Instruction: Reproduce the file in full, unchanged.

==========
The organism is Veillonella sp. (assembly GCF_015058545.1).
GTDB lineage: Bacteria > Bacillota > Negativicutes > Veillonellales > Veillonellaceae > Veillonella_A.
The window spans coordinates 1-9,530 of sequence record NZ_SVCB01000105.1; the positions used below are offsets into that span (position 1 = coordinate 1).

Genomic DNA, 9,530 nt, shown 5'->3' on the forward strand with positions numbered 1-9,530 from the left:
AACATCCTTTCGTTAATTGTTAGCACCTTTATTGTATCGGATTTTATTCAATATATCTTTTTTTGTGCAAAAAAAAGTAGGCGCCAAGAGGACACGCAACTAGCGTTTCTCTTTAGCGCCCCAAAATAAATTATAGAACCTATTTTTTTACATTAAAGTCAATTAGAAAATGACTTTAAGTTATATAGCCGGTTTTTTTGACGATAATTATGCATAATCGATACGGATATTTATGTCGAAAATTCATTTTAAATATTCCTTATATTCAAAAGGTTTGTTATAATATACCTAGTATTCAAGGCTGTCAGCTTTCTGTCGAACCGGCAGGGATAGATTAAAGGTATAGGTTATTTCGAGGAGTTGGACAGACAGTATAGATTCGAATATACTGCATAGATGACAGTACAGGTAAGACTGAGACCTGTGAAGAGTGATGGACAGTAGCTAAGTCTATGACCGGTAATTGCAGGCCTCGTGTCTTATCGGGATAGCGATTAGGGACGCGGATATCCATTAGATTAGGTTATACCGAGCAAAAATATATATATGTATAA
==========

The organism is Veillonella sp. (assembly GCF_015058545.1).
GTDB lineage: Bacteria > Bacillota > Negativicutes > Veillonellales > Veillonellaceae > Veillonella_A.
The window spans coordinates 1-9,530 of sequence record NZ_SVCB01000105.1; the positions used below are offsets into that span (position 1 = coordinate 1).

Genomic DNA, 9,530 nt, shown 5'->3' on the forward strand with positions numbered 1-9,530 from the left:
AACATCCTTTCGTTAATTGTTAGCACCTTTATTGTATCGGATTTTATTCAATATATCTTTTTTTGTGCAAAAAAAAGTAGGCGCCAAGAGGACACGCAACTAGCGTTTCTCTTTAGCGCCCCAAAATAAATTATAGAACCTATTTTTTTACATTAAAGTCAATTAGAAAATGACTTTAAGTTATATAGCCGGTTTTTTTGACGATAATTATGCATAATCGATACGGATATTTATGTCGAAAATTCATTTTAAATATTCCTTATATTCAAAAGGTTTGTTATAATATACCTAGTATTCAAGGCTGTCAGCTTTCTGTCGAACCGGCAGGGATAGATTAAAGGTATAGGTTATTTCGAGGAGTTGGACAGACAGTATAGATTCGAATATACTGCATAGATGACAGTACAGGTAAGACTGAGACCTGTGAAGAGTGATGGACAGTAGCTAAGTCTATGACCGGTAATTGCAGGCCTCGTGTCTTATCGGGATAGCGATTAGGGACGCGGATATCCATTAGATTAGGTTATACCGAGCAAAAATATATATATGTATAA